How To Win the Election in 2008 (Fed Meeting Special) (October 31, 2007)
Very little is certain in life, but we can say with absolute certainty that both the Republicans and Democrats want to win the November 2008 elections. We can also say with assurance that there will be winners and losers. Let's consider the scenarios which would lead to victory for each party.
Elections come down to one thing: the voters' pocketbooks. If the economy is doing fine and voters are employed and feeling wealthier, side-issues occupy center stage. But when the economy is tanking and voters are losing their jobs and feeling poorer with each passing day, then gay marriage and all the other "culture wars" issues which have served the Republicans so well over the past seven years will be quickly relegated to the same dusty bin as Nehru jackets and East Germany.
So what conditions are necessary for each party to win? What does each party have to engineer to insure a Nov. 2008 win?
1. the Republicans need the rotten-to-the-core, faltering economy to hold together until November 2008. The Democrats need it to tank by summer '08.
If gasoline prices and inflation have shot up--as they most certainly will as the Paulson/Bernanke Team destroys the U.S. dollar with endless rate cuts--then the Republicans will lose just as surely as the sun rises in the morning.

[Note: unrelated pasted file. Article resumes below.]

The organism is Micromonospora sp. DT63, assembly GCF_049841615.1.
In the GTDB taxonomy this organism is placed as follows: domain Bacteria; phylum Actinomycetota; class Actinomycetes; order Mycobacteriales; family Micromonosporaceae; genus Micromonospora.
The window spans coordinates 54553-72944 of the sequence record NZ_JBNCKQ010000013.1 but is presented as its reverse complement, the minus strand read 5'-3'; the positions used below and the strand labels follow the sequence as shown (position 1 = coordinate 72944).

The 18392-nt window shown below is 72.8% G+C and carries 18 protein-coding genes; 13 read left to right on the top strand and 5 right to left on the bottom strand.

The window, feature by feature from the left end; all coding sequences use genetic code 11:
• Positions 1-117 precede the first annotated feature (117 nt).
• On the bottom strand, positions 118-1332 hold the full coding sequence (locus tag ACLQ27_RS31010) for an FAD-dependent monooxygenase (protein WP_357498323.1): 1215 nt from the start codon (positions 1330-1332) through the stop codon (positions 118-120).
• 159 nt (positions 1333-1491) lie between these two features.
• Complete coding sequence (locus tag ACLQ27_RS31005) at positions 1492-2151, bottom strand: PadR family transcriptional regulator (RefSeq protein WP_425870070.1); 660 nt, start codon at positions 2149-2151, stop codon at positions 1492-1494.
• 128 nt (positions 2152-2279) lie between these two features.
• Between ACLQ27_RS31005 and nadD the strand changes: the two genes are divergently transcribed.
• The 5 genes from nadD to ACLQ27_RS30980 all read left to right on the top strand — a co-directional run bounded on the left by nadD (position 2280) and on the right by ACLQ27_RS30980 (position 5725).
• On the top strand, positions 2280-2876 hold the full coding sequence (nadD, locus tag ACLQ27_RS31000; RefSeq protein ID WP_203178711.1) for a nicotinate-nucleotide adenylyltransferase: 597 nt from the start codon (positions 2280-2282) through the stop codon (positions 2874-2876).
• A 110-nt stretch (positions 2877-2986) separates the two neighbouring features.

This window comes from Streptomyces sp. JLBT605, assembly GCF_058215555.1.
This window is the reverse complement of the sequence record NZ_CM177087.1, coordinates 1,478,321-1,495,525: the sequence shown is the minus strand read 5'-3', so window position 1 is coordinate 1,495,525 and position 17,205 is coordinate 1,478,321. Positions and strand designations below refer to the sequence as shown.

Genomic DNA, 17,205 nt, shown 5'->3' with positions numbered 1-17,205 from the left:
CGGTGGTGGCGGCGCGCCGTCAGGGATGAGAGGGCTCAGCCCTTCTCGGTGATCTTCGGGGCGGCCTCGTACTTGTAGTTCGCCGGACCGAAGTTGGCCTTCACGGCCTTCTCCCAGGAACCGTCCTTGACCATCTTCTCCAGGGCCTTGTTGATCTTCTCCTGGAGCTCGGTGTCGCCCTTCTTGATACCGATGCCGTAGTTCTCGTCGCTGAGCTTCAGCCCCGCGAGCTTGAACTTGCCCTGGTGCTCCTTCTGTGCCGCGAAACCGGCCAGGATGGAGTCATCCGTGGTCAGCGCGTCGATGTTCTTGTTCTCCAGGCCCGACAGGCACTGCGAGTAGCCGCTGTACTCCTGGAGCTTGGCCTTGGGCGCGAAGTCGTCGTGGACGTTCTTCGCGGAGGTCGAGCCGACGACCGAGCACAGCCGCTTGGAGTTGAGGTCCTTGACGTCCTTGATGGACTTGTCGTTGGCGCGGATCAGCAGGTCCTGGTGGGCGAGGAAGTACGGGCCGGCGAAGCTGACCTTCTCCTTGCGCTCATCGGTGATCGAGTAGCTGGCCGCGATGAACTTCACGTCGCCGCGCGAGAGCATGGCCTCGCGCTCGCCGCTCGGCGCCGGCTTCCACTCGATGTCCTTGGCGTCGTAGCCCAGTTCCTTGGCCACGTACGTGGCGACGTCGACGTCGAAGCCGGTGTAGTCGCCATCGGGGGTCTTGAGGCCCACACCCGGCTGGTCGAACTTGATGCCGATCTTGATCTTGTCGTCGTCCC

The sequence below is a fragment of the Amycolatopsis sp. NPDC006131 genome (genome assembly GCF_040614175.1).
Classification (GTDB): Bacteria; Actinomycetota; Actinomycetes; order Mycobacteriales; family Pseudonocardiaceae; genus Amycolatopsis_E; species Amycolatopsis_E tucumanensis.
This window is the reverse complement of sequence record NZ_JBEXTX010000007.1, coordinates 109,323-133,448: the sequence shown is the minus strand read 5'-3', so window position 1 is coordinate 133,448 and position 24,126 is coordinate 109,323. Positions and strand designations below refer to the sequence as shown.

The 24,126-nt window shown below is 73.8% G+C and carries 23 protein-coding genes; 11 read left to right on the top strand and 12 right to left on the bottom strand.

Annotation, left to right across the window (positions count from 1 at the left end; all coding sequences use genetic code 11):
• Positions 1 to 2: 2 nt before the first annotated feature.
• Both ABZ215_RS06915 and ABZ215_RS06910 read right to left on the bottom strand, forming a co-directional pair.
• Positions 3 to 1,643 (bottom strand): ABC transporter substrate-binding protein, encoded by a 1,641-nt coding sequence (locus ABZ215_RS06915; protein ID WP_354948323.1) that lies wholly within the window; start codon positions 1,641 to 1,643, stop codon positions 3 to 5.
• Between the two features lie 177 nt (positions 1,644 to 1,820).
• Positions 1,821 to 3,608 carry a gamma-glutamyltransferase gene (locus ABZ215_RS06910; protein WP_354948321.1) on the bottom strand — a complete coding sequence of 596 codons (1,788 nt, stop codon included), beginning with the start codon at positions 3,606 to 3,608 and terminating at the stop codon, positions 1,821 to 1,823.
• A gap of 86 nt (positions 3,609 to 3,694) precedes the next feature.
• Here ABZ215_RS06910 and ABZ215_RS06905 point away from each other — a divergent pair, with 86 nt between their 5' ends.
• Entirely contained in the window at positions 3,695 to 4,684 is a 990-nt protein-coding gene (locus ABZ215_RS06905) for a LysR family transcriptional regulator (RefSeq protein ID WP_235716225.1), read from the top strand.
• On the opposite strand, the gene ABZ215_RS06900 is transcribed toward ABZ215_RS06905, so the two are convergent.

The Repubs can hope their current manipulation of data/bailing-wire-and-duct-tape act will work another year, but even the most loyal Elephant must be harboring some doubts that the "more of the same" lies about low inflation and the stupendous health of the credit markets can survive a year-long encounter with reality. If the Republicans gut the dollar, inflation will gut the economy and their chances of winning any election.
Here's what the Republican leaders should do if they have any hope that the economy will support their chances next year.
They should sit Hank Paulson (Treasury) and Ben Bernanke (the Federal Reserve) down and say, "Hank and Ben, you guys have done great jobs pulling the wool over the public's eyes about how fragile our economy really is, but we all know your dog-and-pony show can't last another year. If you send the dollar to sleep with the fishes, then oil will skyrocket and inflation will eat us alive."
Ben and Hank will shift nervously in their seats, because they thought they'd done exactly what their political masters had ordered: slather the B.S. on so thick that a few credulous nincompoops might actually believe them. "So Hank and Ben, don't cut the Fed rate. Yes, the stock market will take a hit, but better now than a year from now. For now, we have to do a Reagan and talk about the sacrifices which must be made to strengthen the dollar and kill inflation. You know, whatever Reagan said that worked."
"If we let the market tank now, then maybe by next summer it will be recovering, and we can declare victory over inflation. So you see, Ben and Hank, we really have no choice. If you keep killing the dollar, inflation will take away our chances of winning. Because you know what election banner everyone in the country will be watching? The price of gasoline at their local gas station. If it's high because you let the dollar fall in half and oil goes to $120 a barrel, voters will see $4 per gallon everywhere--and we are doomed."
2. Meanwhile, over at the Democratic High Council, the victory plan is considerably different. There the brilliant strategists are engineering the exact opposite future: one in which the economy plummets so hard by October that angry voters of every stripe will swallow whatever reservations they might have and vote Democratic.